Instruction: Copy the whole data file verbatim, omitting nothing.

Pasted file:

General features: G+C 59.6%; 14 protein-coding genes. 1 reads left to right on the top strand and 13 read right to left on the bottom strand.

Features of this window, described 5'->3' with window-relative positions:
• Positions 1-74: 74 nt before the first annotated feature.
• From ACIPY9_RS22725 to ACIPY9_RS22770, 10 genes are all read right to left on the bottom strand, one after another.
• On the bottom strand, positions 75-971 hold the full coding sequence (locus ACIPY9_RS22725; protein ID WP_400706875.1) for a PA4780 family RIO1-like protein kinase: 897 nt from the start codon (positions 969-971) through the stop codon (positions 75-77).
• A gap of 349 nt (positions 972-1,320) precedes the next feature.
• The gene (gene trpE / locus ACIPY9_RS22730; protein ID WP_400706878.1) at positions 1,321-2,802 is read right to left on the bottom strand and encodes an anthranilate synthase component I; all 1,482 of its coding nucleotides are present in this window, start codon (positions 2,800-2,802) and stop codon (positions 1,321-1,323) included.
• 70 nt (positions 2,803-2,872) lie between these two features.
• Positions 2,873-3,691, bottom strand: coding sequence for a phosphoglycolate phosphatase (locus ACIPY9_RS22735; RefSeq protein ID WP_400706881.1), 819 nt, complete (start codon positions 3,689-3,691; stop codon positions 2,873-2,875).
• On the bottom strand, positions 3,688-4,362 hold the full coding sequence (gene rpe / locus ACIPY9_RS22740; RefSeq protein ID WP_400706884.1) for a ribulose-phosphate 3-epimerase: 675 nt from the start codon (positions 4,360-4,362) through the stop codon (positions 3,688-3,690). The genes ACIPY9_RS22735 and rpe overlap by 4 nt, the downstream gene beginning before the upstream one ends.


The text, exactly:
General features: G+C 59.6%; 14 protein-coding genes. 1 reads left to right on the top strand and 13 read right to left on the bottom strand.

Features of this window, described 5'->3' with window-relative positions:
• Positions 1-74: 74 nt before the first annotated feature.
• From ACIPY9_RS22725 to ACIPY9_RS22770, 10 genes are all read right to left on the bottom strand, one after another.
• On the bottom strand, positions 75-971 hold the full coding sequence (locus ACIPY9_RS22725; protein ID WP_400706875.1) for a PA4780 family RIO1-like protein kinase: 897 nt from the start codon (positions 969-971) through the stop codon (positions 75-77).
• A gap of 349 nt (positions 972-1,320) precedes the next feature.
• The gene (gene trpE / locus ACIPY9_RS22730; protein ID WP_400706878.1) at positions 1,321-2,802 is read right to left on the bottom strand and encodes an anthranilate synthase component I; all 1,482 of its coding nucleotides are present in this window, start codon (positions 2,800-2,802) and stop codon (positions 1,321-1,323) included.
• 70 nt (positions 2,803-2,872) lie between these two features.
• Positions 2,873-3,691, bottom strand: coding sequence for a phosphoglycolate phosphatase (locus ACIPY9_RS22735; RefSeq protein ID WP_400706881.1), 819 nt, complete (start codon positions 3,689-3,691; stop codon positions 2,873-2,875).
• On the bottom strand, positions 3,688-4,362 hold the full coding sequence (gene rpe / locus ACIPY9_RS22740; RefSeq protein ID WP_400706884.1) for a ribulose-phosphate 3-epimerase: 675 nt from the start codon (positions 4,360-4,362) through the stop codon (positions 3,688-3,690). The genes ACIPY9_RS22735 and rpe overlap by 4 nt, the downstream gene beginning before the upstream one ends.